Ghana’s energy supply today is met predominantly by non-renewable energy sources – a mix of petroleum, biomass (mostly charcoal and firewood) and gas, with only a small share (5%) provided by hydro-electric sources. The country’s dependence on fossil fuel power plants and household use of biomass1 is largely responsible for the hazardous levels of air and soil pollution and is having a negative impact on climate change. At the same time, declining rainfall and severe droughts have caused a significant drop in water levels at the Akosombo dam on the Volta river2 resulting in reduced water sharing and hydropower energy output, and showing how vulnerable the country is to environmental variability.
Other more modern forms of renewable energy, such as sand wind, account for less than 1% of the total energy source3, however the Ghanaian government is keen to diversify and ensure that power from green energy forms an integral part of the energy mix. Ghana’s national strategic plan commits to generating 10% of electricity from renewables by 20304 as part of its commitment to the Paris agreement on climate change.
Mini-grid applications, particularly solar, are increasingly being developed as feasible alternatives to non-renewable energy and often offer a cheaper option when compared to the construction of traditional expensive distribution networks.
The introduction of a series of digital business models, such as pay-as-you-go (PAYG) and online payments, for renewable energy products has helped accelerate the expansion of electricity supply to remote communities and simplified payment methods. Providers can now supply underserved areas and grant consumers the flexibility to purchase and utilise electricity best suited to the user.
Several companies already have initiatives using green energy solutions, including:
- Axcon Energy Ltd, which began construction of the first solar plant in Appolonia City last month, with the aim of providing 5MW of solar energy to houses and businesses within the city.
- PEG Ghana Ltd, which pioneered the PAYG business model in the off-grid market to serve households and companies in rural areas, raised US$13.5 million in September 2020 in equity funding to expand its operations in Ghana and Cote d’Ivoire and extend its reach to half a million people.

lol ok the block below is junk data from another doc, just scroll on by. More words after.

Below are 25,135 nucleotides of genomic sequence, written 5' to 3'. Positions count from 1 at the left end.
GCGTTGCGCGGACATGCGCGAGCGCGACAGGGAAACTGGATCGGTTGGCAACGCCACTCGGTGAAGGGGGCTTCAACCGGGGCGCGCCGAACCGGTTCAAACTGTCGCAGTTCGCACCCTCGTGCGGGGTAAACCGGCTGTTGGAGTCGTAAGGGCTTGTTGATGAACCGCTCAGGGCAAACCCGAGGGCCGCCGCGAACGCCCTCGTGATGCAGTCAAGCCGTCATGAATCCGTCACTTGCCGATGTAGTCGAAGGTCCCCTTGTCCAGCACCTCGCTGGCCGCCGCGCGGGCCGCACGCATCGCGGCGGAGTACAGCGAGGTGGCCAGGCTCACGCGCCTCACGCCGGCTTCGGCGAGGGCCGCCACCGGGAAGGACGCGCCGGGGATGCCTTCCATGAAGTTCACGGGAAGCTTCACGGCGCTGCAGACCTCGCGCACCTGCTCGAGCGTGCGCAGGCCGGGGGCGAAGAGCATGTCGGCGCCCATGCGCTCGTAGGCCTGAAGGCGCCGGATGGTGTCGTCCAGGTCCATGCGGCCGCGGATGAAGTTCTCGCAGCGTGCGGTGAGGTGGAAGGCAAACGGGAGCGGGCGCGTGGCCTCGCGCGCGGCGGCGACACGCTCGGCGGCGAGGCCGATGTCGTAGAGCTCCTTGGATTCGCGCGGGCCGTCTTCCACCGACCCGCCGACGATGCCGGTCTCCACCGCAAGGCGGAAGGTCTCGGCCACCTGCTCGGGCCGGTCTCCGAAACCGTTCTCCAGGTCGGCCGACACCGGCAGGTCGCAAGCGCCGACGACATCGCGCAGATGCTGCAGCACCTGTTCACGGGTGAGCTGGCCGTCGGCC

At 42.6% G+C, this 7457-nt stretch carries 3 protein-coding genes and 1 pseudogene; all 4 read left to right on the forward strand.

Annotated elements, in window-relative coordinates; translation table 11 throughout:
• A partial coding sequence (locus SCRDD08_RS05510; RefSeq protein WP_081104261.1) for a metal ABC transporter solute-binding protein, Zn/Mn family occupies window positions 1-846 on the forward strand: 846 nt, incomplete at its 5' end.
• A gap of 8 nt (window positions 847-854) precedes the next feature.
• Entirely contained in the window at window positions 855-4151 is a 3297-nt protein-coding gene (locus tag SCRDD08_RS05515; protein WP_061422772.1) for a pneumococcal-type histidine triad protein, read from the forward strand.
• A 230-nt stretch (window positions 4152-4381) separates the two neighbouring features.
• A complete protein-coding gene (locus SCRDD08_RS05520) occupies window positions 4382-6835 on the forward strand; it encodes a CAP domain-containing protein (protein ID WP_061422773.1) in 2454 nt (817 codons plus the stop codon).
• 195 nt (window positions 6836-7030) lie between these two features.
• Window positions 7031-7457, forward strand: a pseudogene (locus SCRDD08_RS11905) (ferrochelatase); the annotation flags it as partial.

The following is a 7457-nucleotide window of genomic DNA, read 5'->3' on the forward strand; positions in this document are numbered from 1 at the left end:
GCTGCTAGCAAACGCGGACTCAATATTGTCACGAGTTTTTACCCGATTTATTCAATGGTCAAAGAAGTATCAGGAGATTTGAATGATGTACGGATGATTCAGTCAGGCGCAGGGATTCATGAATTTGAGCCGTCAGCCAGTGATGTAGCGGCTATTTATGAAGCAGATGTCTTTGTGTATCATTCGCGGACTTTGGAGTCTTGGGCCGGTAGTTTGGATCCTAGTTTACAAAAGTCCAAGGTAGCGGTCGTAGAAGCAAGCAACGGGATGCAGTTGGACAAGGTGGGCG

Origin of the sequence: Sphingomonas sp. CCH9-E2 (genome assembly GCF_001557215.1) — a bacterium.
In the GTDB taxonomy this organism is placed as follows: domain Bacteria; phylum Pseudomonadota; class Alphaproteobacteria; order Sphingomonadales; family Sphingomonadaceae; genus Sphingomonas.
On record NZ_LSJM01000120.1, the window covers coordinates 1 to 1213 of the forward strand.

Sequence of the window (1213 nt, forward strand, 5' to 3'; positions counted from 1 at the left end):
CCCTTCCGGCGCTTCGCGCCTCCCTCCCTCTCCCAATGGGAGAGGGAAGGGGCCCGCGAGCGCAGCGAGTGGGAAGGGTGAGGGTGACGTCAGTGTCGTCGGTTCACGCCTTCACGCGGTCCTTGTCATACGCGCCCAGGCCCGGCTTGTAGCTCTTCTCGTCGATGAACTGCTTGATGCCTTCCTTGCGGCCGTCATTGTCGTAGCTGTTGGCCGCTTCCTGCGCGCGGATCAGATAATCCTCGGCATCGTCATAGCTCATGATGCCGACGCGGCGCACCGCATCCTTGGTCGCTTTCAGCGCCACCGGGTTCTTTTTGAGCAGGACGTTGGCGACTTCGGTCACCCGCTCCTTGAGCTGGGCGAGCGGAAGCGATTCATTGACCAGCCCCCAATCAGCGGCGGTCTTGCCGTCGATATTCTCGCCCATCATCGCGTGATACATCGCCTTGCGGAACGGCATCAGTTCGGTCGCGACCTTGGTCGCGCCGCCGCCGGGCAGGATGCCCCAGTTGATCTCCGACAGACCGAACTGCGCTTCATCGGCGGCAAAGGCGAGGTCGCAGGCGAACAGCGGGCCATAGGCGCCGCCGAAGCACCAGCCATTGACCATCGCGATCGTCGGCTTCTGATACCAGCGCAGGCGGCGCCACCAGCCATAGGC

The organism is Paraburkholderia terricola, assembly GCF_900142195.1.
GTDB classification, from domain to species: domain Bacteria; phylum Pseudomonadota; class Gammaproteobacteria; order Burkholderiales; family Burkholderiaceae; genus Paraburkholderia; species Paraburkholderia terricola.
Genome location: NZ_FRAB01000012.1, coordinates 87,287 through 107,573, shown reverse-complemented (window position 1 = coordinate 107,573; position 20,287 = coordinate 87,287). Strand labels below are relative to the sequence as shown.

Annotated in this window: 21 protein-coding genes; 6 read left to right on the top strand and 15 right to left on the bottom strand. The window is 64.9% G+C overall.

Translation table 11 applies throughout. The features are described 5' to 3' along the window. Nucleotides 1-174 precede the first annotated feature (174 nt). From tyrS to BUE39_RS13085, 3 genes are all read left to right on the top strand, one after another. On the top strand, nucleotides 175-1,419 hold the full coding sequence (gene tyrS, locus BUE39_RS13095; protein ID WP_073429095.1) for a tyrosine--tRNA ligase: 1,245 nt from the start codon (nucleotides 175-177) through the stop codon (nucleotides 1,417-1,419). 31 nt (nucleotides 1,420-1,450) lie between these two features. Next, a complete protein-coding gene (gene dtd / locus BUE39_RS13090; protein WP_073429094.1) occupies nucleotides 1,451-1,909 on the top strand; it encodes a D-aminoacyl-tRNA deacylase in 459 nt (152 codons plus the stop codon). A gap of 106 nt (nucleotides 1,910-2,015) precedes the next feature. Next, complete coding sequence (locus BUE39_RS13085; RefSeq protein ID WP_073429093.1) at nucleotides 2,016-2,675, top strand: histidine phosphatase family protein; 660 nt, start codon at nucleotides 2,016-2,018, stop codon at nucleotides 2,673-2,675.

- Solar Taxi, a local start-up in partnership with China’s JAC Motors, rolled out its first batch of Solar SUV taxis in August this year. The company ordered 90 electric vehicles (EVs) and is betting its success on the fact that its drivers no longer need to pay for fuel and the cost of maintenance associated with driving an electric vehicle is lower than a traditional petrol or diesel car.
- Redavia GmbH, which launched a concessionary solar program in June 2020, the Covid-19 Resilience Lease, that offers six months of free solar to businesses, hospitals and health centres to help them withstand the crisis.
Despite the increasing implementation of renewable energy initiatives and the Ministry of Energy’s cumulative target of 2.5GW of renewable energy generation by 20305, challenges to broad utilisation in Ghana continue, primarily due to overcoming the start-up costs associated with the installation of green energy systems on a broader scale. The country has made a promising start and we expect to keep seeing new initiatives to scale up renewables in the future.
Additional renewable energy providers in Ghana:
- Cenpower Generation Company Ltd
- Daystar Power Group Ltd
- Fortune Energy and Engineering Company Ltd
- TC's Energy Ltd
- Zegha Energy Ghana Ltd
- https://link.springer.com/article/10.1007%2Fs10708-008-9156-6 / https://www.mdpi.com/2225-1154/4/4/49/htm
- https://www.sciencedirect.com/science/article/pii/S2468227620303963 / https://collections.unu.edu/eserv/UNU:7279/UNU-INRA_PB_TWEREFOU_Feb2019.pdf